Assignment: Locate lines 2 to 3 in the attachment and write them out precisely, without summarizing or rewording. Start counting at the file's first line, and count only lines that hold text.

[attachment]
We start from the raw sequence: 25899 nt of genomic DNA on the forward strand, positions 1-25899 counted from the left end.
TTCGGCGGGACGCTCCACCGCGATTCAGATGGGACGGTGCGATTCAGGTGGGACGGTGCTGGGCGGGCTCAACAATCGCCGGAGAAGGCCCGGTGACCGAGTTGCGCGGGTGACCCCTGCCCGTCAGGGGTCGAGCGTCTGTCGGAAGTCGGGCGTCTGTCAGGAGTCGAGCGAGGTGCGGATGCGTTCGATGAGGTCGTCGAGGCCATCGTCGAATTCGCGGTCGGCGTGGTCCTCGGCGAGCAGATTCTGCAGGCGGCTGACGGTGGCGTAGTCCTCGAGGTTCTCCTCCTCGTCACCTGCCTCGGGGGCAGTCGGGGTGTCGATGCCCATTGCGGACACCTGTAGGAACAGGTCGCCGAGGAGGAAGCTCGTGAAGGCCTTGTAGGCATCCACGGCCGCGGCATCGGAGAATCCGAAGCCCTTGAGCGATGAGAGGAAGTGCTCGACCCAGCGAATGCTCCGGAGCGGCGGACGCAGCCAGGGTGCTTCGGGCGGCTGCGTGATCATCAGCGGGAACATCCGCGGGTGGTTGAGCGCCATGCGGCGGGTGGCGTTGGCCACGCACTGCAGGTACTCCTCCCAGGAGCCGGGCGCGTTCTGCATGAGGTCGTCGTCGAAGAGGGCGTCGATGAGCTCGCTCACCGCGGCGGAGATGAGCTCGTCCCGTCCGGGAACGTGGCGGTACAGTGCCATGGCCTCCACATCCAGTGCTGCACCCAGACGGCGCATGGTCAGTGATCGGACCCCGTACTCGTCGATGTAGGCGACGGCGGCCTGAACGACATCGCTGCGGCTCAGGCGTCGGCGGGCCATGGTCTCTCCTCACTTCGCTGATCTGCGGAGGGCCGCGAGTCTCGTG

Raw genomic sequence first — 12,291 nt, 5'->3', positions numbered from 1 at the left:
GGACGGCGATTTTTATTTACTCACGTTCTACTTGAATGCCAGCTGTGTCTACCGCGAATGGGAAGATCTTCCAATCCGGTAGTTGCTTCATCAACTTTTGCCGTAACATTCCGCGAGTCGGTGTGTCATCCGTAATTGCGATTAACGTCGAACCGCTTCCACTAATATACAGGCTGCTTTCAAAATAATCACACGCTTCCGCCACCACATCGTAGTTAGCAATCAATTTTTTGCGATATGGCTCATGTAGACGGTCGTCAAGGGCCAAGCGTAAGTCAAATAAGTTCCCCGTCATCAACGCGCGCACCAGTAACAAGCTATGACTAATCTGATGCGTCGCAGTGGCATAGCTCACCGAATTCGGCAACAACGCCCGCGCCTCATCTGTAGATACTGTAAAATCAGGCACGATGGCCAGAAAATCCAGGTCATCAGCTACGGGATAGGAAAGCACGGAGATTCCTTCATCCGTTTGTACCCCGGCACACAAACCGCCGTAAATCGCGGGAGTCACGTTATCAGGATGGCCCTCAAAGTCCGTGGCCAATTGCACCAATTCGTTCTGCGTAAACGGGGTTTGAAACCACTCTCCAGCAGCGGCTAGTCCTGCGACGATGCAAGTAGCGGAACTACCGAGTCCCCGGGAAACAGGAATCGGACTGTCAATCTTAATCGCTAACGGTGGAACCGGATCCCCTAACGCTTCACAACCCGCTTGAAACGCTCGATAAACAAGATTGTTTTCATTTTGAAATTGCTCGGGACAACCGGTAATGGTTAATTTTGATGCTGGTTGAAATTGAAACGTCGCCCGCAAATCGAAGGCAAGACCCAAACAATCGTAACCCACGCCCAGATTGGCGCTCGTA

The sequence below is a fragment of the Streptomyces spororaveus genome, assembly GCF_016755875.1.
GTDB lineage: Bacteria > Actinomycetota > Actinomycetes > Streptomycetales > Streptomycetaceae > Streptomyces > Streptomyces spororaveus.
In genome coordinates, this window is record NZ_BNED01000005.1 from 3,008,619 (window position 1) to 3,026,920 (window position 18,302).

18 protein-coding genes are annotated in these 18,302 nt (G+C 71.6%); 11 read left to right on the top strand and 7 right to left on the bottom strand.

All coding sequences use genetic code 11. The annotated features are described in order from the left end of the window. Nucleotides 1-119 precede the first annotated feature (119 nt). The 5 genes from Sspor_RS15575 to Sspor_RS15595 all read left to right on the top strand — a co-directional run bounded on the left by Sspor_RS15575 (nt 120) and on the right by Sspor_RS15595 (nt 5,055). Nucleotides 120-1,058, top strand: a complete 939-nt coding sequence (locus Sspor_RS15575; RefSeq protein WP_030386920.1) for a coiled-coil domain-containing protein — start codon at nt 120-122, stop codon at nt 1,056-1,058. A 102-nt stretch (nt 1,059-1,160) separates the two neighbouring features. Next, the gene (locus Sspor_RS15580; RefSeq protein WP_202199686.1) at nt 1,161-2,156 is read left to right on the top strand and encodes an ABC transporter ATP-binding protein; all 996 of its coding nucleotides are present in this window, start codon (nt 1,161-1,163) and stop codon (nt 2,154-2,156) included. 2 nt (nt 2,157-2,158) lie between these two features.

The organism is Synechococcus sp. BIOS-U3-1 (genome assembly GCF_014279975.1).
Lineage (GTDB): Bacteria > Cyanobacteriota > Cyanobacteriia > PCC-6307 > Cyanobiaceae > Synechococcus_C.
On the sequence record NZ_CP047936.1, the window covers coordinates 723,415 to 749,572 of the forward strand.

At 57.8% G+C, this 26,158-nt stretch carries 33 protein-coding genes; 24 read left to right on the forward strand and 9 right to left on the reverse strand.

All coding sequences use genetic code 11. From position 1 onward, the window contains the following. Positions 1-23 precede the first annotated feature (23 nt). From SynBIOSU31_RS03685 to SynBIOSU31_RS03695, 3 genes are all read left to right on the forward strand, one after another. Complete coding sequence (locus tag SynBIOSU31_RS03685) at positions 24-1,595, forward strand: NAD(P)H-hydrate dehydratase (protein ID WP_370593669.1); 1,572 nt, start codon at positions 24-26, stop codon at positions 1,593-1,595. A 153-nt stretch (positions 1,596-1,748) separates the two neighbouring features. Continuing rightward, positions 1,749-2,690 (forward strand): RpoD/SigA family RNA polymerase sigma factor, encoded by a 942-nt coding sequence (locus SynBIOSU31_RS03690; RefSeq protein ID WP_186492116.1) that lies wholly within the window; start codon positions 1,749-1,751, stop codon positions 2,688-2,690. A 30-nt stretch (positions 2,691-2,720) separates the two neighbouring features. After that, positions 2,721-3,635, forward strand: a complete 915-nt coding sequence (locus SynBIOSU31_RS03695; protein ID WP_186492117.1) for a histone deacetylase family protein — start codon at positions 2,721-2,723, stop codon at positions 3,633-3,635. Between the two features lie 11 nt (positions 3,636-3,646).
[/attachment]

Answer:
TTCGGCGGGACGCTCCACCGCGATTCAGATGGGACGGTGCGATTCAGGTGGGACGGTGCTGGGCGGGCTCAACAATCGCCGGAGAAGGCCCGGTGACCGAGTTGCGCGGGTGACCCCTGCCCGTCAGGGGTCGAGCGTCTGTCGGAAGTCGGGCGTCTGTCAGGAGTCGAGCGAGGTGCGGATGCGTTCGATGAGGTCGTCGAGGCCATCGTCGAATTCGCGGTCGGCGTGGTCCTCGGCGAGCAGATTCTGCAGGCGGCTGACGGTGGCGTAGTCCTCGAGGTTCTCCTCCTCGTCACCTGCCTCGGGGGCAGTCGGGGTGTCGATGCCCATTGCGGACACCTGTAGGAACAGGTCGCCGAGGAGGAAGCTCGTGAAGGCCTTGTAGGCATCCACGGCCGCGGCATCGGAGAATCCGAAGCCCTTGAGCGATGAGAGGAAGTGCTCGACCCAGCGAATGCTCCGGAGCGGCGGACGCAGCCAGGGTGCTTCGGGCGGCTGCGTGATCATCAGCGGGAACATCCGCGGGTGGTTGAGCGCCATGCGGCGGGTGGCGTTGGCCACGCACTGCAGGTACTCCTCCCAGGAGCCGGGCGCGTTCTGCATGAGGTCGTCGTCGAAGAGGGCGTCGATGAGCTCGCTCACCGCGGCGGAGATGAGCTCGTCCCGTCCGGGAACGTGGCGGTACAGTGCCATGGCCTCCACATCCAGTGCTGCACCCAGACGGCGCATGGTCAGTGATCGGACCCCGTACTCGTCGATGTAGGCGACGGCGGCCTGAACGACATCGCTGCGGCTCAGGCGTCGGCGGGCCATGGTCTCTCCTCACTTCGCTGATCTGCGGAGGGCCGCGAGTCTCGTG

Raw genomic sequence first — 12,291 nt, 5'->3', positions numbered from 1 at the left: